Irish Daily Mail
Bee careful to leave those dandelions in the garden
A BEEKEEPER has warned people to take extra care to not harm bumblebees when doing their gardening, in a bid to save Ireland’s dwindling bee population.
Peter Walsh, 77, from Carrigeen, Co. Kilkenny, has been monitoring the bumblebee population since 1959 – and one of his main tips to help reduce the plight of the humble bee is to leave dandelions growing in gardens.
The conscientious gardener has noted in recent years that the population of bumblebees is plummeting.
‘Between 1959 and 1997, the
‘We’ve lost 80% of our bumblebees’
situation was static. Between 1997 and today, we have lost 80% of our bumblebees,’ he told Newstalk Breakfast.
‘That means for every ten bumblebees we had in 1997, we now have two.’
Mr Walsh explained that bees have similar needs to humans and animals, as they rely on having food and shelter.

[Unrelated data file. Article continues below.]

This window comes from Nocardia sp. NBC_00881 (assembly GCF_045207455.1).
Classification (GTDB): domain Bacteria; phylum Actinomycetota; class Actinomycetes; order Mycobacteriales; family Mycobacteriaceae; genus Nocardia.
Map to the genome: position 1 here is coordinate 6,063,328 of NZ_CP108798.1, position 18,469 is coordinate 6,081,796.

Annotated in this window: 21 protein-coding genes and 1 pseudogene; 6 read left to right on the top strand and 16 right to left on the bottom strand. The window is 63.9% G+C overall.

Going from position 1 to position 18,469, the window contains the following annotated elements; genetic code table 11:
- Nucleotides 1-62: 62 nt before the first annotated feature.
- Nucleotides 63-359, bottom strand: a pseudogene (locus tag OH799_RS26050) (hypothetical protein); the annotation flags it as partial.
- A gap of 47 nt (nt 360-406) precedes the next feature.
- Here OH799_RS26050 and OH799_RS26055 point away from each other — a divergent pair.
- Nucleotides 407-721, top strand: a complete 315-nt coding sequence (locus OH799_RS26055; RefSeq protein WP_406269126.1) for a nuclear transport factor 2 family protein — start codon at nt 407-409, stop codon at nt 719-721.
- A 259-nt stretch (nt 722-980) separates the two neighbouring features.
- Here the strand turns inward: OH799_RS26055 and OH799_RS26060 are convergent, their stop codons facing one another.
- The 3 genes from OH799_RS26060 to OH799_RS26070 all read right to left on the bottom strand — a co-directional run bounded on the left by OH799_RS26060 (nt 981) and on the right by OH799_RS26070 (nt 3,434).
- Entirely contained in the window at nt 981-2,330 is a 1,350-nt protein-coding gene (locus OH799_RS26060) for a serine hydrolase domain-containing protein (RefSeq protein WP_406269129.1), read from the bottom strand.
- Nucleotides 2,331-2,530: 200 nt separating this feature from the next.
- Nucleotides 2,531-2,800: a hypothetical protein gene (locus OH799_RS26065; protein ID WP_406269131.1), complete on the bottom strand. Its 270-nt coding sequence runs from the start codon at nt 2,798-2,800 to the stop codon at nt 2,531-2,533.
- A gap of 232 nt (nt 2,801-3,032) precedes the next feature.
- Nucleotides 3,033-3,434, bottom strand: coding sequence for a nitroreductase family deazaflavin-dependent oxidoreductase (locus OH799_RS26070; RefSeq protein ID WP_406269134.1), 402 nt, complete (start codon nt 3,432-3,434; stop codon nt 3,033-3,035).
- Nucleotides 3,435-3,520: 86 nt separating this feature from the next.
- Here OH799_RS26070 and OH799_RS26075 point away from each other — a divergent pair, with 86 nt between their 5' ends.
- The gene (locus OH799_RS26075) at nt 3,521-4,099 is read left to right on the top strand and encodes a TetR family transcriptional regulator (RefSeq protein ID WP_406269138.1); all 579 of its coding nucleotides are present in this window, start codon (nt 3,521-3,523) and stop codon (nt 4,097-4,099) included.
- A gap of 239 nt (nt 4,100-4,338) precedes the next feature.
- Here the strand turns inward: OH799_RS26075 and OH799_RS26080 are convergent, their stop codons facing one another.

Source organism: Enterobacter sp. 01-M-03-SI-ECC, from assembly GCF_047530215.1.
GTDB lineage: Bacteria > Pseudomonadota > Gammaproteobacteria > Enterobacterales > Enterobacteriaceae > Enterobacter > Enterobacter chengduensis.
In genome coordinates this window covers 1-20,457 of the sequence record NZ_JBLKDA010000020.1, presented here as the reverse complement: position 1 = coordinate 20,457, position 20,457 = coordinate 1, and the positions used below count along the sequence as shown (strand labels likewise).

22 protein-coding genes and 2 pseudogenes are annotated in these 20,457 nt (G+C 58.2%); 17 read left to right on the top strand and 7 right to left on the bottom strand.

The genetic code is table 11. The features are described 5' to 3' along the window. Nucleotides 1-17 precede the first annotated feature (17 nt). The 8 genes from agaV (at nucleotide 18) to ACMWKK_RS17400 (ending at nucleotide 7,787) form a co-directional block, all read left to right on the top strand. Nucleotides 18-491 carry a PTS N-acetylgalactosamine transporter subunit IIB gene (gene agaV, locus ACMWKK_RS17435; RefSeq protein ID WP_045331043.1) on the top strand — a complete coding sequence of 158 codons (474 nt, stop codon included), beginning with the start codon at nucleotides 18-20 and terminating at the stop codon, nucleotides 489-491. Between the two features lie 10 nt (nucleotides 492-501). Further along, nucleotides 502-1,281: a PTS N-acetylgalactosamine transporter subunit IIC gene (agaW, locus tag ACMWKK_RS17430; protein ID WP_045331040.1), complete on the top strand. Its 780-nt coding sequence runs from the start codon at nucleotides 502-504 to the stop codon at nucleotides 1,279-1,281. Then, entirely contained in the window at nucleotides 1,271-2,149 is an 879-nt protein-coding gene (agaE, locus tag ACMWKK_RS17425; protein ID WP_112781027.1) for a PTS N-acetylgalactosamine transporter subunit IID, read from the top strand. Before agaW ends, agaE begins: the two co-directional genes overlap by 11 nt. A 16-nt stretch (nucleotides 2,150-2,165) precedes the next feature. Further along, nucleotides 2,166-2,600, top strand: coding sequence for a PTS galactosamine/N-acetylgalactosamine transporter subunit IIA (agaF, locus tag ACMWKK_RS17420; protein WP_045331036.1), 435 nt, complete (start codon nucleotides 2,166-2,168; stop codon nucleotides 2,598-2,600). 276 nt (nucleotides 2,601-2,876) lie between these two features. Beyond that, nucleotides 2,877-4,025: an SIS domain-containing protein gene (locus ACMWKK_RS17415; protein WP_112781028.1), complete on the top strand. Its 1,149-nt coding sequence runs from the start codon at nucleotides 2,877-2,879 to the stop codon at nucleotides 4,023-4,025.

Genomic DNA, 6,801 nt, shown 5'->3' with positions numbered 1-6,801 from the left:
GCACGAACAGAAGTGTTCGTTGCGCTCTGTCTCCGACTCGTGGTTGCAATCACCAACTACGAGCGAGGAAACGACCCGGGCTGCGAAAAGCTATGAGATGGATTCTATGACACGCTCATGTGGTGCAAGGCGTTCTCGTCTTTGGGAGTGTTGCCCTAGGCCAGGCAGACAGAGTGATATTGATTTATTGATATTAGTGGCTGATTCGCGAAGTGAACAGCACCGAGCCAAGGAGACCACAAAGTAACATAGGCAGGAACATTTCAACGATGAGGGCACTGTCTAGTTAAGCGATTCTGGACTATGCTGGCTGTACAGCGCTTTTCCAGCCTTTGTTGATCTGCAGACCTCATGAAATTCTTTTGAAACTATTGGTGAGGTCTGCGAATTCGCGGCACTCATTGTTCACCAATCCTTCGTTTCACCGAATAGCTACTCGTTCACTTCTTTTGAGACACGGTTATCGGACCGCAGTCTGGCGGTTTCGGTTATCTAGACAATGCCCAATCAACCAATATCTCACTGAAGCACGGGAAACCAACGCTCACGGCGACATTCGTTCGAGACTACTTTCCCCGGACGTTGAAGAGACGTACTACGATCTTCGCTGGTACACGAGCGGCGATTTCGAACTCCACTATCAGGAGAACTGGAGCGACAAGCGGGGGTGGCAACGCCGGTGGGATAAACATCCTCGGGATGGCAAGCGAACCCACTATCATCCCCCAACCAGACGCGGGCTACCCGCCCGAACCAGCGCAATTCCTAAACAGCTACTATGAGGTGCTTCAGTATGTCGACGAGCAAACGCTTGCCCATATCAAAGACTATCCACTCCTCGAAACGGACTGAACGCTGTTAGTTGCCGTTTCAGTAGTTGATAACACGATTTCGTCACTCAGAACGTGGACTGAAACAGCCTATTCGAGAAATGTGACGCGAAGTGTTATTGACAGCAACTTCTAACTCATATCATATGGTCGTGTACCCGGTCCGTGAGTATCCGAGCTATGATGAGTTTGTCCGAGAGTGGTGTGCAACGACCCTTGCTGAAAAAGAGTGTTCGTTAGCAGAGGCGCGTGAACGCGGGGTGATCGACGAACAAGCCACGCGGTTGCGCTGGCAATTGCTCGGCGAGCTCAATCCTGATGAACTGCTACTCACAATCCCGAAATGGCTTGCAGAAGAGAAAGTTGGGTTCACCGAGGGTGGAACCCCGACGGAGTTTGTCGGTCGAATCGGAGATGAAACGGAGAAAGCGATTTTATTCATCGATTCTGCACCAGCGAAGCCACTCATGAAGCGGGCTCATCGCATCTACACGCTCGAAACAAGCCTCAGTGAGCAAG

They often use high vegetation and grass for their nests, while their food comes from wild vegetation such as the sally tree [willow] and dandelion flowers.
He said people should bear this in mind when tending to their garden, warning that it is most important that people do not cut their dandelions.
‘I’m appealing to everyone listening to me to not cut your dandelions: this is crucial if we want to save our bees,’ he said. ‘Leave the dandelion flower.
‘When you’re mowing the lawn or cutting down the trees or bushes... think of the birds and the bees and keep away from the spraying can.’
There are around 100 species of bee in Ireland – 21 of them types of bumblebee. However, populations are dwindling in many countries due to a loss of habitat and the increased use of pesticides.
Around three-quarters of the world’s crops benefit from insect pollination, and one third of the human diet is reliant on them.
Many of our plant species would not be pollinated in sufficient numbers to sustain their populations without bumblebees.